almost all

Often mathematicians use expressions such as "almost every positive integer is composite" or "almost all real numbers are irrational." In each case almost every or almost all means all but a "negligible" fraction, but how we define that fraction (and negligible) depends on the underlying set.

In the positive integers (the usual case in this glossary):

Let P(n) be a predicate (a statement about the integer n such as "n is prime"). Let #P(N) be the number of positive integers n less than N which satisfy P(n). For example, if P(n) = "n is even," then #P(N) is floor(N/2).

If the ratio #P(N)/N gets arbitrarily close to 1 as N gets big (that is, lim #P(N)/N = 1 as N approaches infinity), then we say "for almost every n, P(n)."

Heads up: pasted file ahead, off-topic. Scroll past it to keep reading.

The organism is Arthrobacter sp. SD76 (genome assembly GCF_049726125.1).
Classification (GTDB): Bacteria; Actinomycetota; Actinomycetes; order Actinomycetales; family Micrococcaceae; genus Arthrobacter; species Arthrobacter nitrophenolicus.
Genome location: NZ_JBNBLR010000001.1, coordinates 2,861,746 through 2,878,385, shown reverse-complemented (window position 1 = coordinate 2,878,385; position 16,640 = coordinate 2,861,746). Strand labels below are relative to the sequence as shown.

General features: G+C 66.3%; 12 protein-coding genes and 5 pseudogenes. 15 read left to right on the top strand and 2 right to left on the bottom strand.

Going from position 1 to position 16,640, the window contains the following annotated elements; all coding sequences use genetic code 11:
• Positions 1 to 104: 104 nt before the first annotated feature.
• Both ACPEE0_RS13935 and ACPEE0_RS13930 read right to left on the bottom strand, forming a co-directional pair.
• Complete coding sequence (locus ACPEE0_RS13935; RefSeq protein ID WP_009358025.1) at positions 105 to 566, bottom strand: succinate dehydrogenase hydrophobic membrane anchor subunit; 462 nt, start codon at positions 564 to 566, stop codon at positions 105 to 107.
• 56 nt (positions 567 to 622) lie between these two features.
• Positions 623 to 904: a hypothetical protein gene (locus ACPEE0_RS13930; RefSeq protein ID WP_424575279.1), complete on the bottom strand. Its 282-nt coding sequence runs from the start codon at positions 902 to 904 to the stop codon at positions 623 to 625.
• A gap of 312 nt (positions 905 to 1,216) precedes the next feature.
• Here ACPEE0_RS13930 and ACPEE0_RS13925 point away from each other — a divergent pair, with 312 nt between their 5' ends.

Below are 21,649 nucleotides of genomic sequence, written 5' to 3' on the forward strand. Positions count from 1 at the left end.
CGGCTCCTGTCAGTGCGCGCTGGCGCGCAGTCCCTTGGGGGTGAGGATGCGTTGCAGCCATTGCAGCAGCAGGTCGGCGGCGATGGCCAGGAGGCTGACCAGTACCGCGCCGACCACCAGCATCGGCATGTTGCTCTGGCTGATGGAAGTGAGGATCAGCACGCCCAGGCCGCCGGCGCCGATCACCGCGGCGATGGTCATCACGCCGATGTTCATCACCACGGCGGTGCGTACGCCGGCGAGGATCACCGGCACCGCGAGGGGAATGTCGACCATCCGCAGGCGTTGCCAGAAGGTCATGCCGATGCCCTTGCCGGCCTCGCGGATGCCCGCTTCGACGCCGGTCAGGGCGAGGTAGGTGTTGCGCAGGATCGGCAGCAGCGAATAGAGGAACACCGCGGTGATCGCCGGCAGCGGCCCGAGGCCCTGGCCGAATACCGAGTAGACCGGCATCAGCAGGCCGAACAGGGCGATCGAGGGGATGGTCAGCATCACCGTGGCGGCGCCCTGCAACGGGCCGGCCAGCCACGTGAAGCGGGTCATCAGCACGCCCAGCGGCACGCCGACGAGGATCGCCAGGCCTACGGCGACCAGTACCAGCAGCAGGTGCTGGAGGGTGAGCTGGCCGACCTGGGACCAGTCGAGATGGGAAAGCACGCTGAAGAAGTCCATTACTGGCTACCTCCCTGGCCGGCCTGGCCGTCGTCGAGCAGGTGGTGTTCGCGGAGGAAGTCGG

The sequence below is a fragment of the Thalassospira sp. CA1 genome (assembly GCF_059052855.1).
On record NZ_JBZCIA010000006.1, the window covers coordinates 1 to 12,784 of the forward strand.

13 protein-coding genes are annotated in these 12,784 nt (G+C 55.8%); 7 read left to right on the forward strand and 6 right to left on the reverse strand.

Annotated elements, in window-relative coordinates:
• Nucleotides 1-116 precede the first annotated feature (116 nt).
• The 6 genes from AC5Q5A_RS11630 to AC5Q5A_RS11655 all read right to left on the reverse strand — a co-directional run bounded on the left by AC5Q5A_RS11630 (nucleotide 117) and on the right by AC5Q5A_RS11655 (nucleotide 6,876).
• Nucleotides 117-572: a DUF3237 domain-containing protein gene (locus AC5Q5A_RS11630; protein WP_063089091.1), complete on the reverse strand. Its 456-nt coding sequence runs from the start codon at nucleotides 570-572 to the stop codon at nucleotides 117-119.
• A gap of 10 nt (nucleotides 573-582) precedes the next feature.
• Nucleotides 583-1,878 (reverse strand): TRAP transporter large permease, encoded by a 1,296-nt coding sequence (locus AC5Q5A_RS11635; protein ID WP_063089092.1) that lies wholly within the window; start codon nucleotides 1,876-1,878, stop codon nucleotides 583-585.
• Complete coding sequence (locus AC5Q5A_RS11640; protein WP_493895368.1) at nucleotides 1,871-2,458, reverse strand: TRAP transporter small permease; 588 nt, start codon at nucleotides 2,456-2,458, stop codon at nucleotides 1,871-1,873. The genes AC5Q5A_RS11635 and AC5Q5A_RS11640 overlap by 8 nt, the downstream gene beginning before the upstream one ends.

For example, if P(n) is "n is composite," then #P(N) is about (1 - 1/log N) N (by the prime number theorem), so #P(N)/N is about 1-1/log N. This clearly gets close to 1 as N gets large; so, almost every positive integer is composite.

In other sets:

In other sets the concept "almost every" is defined in different ways. For example, in the real numbers a common way to define "almost every" is to specify all but a set of measure zero (usually using the Lebesgue measure). These ideas are beyond the scope of this glossary.

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